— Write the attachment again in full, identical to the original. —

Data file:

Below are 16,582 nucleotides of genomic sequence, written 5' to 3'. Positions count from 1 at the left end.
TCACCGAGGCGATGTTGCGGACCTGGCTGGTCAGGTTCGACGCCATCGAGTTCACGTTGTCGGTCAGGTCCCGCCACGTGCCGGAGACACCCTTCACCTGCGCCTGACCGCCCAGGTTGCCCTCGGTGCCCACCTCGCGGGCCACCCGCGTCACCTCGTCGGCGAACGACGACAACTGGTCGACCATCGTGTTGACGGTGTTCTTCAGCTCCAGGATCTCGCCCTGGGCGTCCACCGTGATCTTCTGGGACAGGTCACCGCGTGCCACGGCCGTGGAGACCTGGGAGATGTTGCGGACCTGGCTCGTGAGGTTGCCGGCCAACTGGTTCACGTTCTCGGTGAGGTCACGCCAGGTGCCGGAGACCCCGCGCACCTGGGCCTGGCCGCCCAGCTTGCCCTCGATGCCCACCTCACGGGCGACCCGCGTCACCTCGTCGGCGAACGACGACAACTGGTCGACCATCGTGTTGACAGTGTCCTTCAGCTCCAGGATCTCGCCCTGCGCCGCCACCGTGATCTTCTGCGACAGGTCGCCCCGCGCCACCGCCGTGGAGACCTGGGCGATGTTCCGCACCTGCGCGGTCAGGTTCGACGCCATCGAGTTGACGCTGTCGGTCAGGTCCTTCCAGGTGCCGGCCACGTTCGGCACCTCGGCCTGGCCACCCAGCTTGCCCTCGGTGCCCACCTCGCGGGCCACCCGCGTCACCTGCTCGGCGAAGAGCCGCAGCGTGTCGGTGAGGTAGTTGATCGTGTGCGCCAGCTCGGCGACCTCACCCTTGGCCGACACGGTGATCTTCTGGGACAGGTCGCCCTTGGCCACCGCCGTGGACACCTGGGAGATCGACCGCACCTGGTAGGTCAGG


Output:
Below are 16,582 nucleotides of genomic sequence, written 5' to 3'. Positions count from 1 at the left end.
TCACCGAGGCGATGTTGCGGACCTGGCTGGTCAGGTTCGACGCCATCGAGTTCACGTTGTCGGTCAGGTCCCGCCACGTGCCGGAGACACCCTTCACCTGCGCCTGACCGCCCAGGTTGCCCTCGGTGCCCACCTCGCGGGCCACCCGCGTCACCTCGTCGGCGAACGACGACAACTGGTCGACCATCGTGTTGACGGTGTTCTTCAGCTCCAGGATCTCGCCCTGGGCGTCCACCGTGATCTTCTGGGACAGGTCACCGCGTGCCACGGCCGTGGAGACCTGGGAGATGTTGCGGACCTGGCTCGTGAGGTTGCCGGCCAACTGGTTCACGTTCTCGGTGAGGTCACGCCAGGTGCCGGAGACCCCGCGCACCTGGGCCTGGCCGCCCAGCTTGCCCTCGATGCCCACCTCACGGGCGACCCGCGTCACCTCGTCGGCGAACGACGACAACTGGTCGACCATCGTGTTGACAGTGTCCTTCAGCTCCAGGATCTCGCCCTGCGCCGCCACCGTGATCTTCTGCGACAGGTCGCCCCGCGCCACCGCCGTGGAGACCTGGGCGATGTTCCGCACCTGCGCGGTCAGGTTCGACGCCATCGAGTTGACGCTGTCGGTCAGGTCCTTCCAGGTGCCGGCCACGTTCGGCACCTCGGCCTGGCCACCCAGCTTGCCCTCGGTGCCCACCTCGCGGGCCACCCGCGTCACCTGCTCGGCGAAGAGCCGCAGCGTGTCGGTGAGGTAGTTGATCGTGTGCGCCAGCTCGGCGACCTCACCCTTGGCCGACACGGTGATCTTCTGGGACAGGTCGCCCTTGGCCACCGCCGTGGACACCTGGGAGATCGACCGCACCTGGTAGGTCAGG